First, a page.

R Sedhuraman, Legal Correspondent
New Delhi, October 19. The Home Ministry has rejected the contention of Devender Pal Singh Bhullar, sentenced to death for the 1993 bomb attack on the then Youth Congress president MS Bitta, that he was entitled to have his death penalty commuted to life term in view of the delay over his mercy petition.
In an affidavit filed in the Supreme Court, Joint Secretary JL Chugh cited more than a dozen reasons in a bid to repudiate Bhullar’s arguments.
“Mercy cannot be claimed as a matter of right. In death sentence cases, the prisoner cannot be executed before the disposal/rejection of the mercy petition and this period of time cannot be claimed as double sentence i.e. death plus imprisonment,” the affidavit said in response to the main contention of the death row convict.
The legal as well as constitutional processes “are time consuming”, and any delay arising from this “is not a mitigating circumstance for commutation of death sentence and also does not reduce the gravity of the crime,” it said.
The ministry also contended that the “discretionary powers” enjoyed by the President under Article 72 of the Constitution for granting mercy or rejecting such pleas “are special powers overriding all other laws, rules and regulations in force.”
The presidential decisions in such cases “cannot be altered, modified or interfered with any manner whatsoever by any statutory provision or authority.” Also, no time frame could be set for the President in this regard.
The Home Ministry further contended that “delay by itself does not entail the person under sentence of death to demand for quashing the sentence and converting it to life imprisonment.”
“The inordinate delay may be a significant factor, but that by itself cannot render the execution unconstitutional,” it was contended.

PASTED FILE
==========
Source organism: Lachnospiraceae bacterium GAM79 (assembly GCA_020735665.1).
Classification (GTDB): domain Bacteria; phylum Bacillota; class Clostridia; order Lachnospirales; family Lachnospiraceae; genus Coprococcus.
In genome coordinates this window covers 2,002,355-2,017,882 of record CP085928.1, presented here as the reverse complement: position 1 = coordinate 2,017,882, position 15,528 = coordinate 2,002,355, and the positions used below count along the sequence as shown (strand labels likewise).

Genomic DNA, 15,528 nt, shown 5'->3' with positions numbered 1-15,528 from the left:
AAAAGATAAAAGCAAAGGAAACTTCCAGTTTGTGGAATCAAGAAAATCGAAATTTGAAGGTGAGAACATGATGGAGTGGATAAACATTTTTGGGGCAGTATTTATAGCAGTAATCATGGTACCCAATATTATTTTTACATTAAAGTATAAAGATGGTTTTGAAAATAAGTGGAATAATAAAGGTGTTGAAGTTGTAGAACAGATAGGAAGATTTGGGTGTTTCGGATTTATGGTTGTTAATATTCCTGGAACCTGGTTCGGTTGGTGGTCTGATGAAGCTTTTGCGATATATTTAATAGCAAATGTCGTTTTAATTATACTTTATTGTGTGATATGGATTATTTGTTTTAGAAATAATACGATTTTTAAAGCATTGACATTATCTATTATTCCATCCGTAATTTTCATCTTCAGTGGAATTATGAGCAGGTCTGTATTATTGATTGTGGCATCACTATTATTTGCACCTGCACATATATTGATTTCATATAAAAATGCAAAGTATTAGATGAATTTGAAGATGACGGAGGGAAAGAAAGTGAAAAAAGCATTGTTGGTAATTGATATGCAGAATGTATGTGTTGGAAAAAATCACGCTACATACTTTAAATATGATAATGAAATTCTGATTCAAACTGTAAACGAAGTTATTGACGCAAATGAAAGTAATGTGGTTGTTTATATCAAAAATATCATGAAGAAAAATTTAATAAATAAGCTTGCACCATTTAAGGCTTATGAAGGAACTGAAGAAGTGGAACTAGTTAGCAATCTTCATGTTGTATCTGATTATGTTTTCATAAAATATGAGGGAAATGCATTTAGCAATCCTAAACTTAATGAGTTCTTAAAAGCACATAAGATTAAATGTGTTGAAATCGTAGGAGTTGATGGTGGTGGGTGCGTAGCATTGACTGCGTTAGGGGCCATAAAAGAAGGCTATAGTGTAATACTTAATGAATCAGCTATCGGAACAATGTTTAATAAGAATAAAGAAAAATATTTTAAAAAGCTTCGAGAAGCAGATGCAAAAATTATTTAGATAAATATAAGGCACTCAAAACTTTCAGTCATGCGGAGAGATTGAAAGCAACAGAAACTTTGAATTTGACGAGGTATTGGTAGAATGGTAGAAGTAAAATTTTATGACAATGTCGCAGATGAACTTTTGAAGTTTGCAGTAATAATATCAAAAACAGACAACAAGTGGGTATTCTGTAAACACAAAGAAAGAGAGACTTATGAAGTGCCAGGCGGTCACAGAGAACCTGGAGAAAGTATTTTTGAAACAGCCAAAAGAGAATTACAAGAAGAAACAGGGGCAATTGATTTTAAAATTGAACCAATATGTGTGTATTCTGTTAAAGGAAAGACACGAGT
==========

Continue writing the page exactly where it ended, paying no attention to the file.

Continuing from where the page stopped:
The SC could, however, consider the delay and decide whether the execution of sentence should be carried out or altered into imprisonment for life, it said.
The ministry described as a “specious argument” Bhullar’s contention that the delay “is an act of cruelty” as it had added to his suffering.
“It is the pendency of the mercy petition that has given the petitioner the right to live, albeit in prison. Besides, even if the mercy petition were to be allowed, the prisoner would not become free. He would remain in prison for the rest of his natural life, unless a specific order is passed under Section 433 of CrPC.”
Further, “no fixed period of delay can be held to make the sentence death non-executable,” it said.
Bhullar was convicted for a terror act which resulted in the killing of nine persons, besides leaving 29 injured. Considering all this, Bhullar’s plea “is devoid of merit” and hence should be dismissed, the government said.
No inordinate delay as constitutional process takes time
Delay does not amount to double sentence, cruelty
Also does not reduce gravity of crime or render execution unconstitutional
Mercy is not a matter of right, doesn’t ensure release
No one can alter President’s rejection of mercy plea
Death row convicts can’t claim fundamental rights
No time-frame can be set for President
Pendency prolonged his life